Digital quantum simulation on quantum computers provides the potential to simulate the unitary evolution of any many-body Hamiltonian with bounded spectrum by discretizing the time evolution operator through a sequence of elementary quantum gates. A fundamental challenge in this context originates from experimental imperfections, which critically limits the number of attainable gates...
Paper: Unitary Long-Time Evolution with Quantum Renormalization Groups and Artificial Neural Networks
In this work, we combine quantum renormalization group approaches with deep artificial neural networks for the description of the real-time evolution in strongly disordered quantum matter. We find that this allows us to accurately compute the long-time coherent dynamics of large many-body localized systems in nonperturbative regimes including the effects of many-body resonances.
Disorder-free localization has been recently introduced as a mechanism for ergodicity breaking in low-dimensional homogeneous lattice gauge theories caused by local constraints imposed by gauge invariance. We show that also genuinely interacting systems in two spatial dimensions can become nonergodic as a consequence of this mechanism.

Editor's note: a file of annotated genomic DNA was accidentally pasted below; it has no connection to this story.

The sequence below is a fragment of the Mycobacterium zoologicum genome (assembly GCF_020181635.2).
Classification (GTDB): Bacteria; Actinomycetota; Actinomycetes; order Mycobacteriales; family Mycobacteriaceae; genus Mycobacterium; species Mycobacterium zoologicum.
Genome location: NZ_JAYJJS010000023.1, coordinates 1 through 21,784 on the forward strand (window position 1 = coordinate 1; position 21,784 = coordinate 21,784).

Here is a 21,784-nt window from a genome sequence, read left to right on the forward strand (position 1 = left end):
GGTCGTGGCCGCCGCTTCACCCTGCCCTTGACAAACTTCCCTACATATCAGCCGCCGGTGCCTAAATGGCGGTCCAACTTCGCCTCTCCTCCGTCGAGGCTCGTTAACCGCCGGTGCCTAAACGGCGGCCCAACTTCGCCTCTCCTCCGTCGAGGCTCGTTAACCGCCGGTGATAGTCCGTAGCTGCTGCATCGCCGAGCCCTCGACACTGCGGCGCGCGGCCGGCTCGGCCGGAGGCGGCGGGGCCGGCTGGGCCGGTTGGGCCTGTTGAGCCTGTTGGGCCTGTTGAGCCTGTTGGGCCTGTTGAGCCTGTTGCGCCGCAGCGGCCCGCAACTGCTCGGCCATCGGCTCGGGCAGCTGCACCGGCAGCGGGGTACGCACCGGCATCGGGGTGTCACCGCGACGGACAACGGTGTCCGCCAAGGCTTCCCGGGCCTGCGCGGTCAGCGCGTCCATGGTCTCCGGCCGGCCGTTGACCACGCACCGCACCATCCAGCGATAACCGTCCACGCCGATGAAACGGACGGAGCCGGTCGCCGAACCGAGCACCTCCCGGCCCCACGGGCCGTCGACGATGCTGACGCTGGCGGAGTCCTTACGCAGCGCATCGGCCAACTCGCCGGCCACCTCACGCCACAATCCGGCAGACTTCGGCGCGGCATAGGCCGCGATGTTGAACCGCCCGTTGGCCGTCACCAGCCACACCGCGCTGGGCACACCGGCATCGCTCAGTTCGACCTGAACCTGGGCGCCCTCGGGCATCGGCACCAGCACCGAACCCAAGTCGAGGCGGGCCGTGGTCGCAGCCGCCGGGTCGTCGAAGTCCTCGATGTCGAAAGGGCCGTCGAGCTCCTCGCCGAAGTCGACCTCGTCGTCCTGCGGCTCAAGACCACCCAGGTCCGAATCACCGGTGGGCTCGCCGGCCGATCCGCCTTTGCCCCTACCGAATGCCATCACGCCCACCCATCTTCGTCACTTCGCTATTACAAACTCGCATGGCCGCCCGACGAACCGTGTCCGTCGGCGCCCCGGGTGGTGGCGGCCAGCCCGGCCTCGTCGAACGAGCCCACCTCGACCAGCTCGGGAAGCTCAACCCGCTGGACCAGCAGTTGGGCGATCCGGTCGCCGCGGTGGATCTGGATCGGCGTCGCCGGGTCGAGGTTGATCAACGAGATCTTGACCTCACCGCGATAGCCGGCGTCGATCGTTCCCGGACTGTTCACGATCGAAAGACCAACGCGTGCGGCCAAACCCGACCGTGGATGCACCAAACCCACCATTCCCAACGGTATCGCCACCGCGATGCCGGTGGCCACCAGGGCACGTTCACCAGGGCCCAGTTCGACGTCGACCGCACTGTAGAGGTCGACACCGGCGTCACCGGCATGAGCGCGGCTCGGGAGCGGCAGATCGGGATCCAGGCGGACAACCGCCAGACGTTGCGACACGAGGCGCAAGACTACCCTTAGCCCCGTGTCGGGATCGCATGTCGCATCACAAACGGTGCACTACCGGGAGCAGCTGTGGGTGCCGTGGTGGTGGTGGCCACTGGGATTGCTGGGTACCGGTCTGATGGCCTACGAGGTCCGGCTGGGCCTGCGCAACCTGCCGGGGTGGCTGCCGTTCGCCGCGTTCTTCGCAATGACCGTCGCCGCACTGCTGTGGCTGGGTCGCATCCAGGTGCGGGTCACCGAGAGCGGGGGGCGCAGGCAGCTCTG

The efficient numerical simulation of nonequilibrium real-time evolution in isolated quantum matter constitutes a key challenge for current computational methods. This holds in particular in the regime of two spatial dimensions, whose experimental exploration is currently pursued with strong efforts in quantum simulators. In this work we present a versatile and efficient machine learning inspired approach based on a recently introduced artificial neural network encoding of quantum many-body wave functions.
A fundamental challenge in digital quantum simulation (DQS) is the control of an inherent error, which appears when discretizing the time evolution of a quantum many-body system as a sequence of quantum gates, called Trotterization. Here, we show that quantum localization-by constraining the time evolution through quantum interference-strongly bounds these errors for local observables, leading to an error independent of system size and simulation time.
We show how lattice gauge theories can display many-body localization dynamics in the absence of disorder. Our starting point is the observation that, for some generic translationally invariant states, the Gauss law effectively induces a dynamics which can be described as a disorder average over gauge superselection sectors.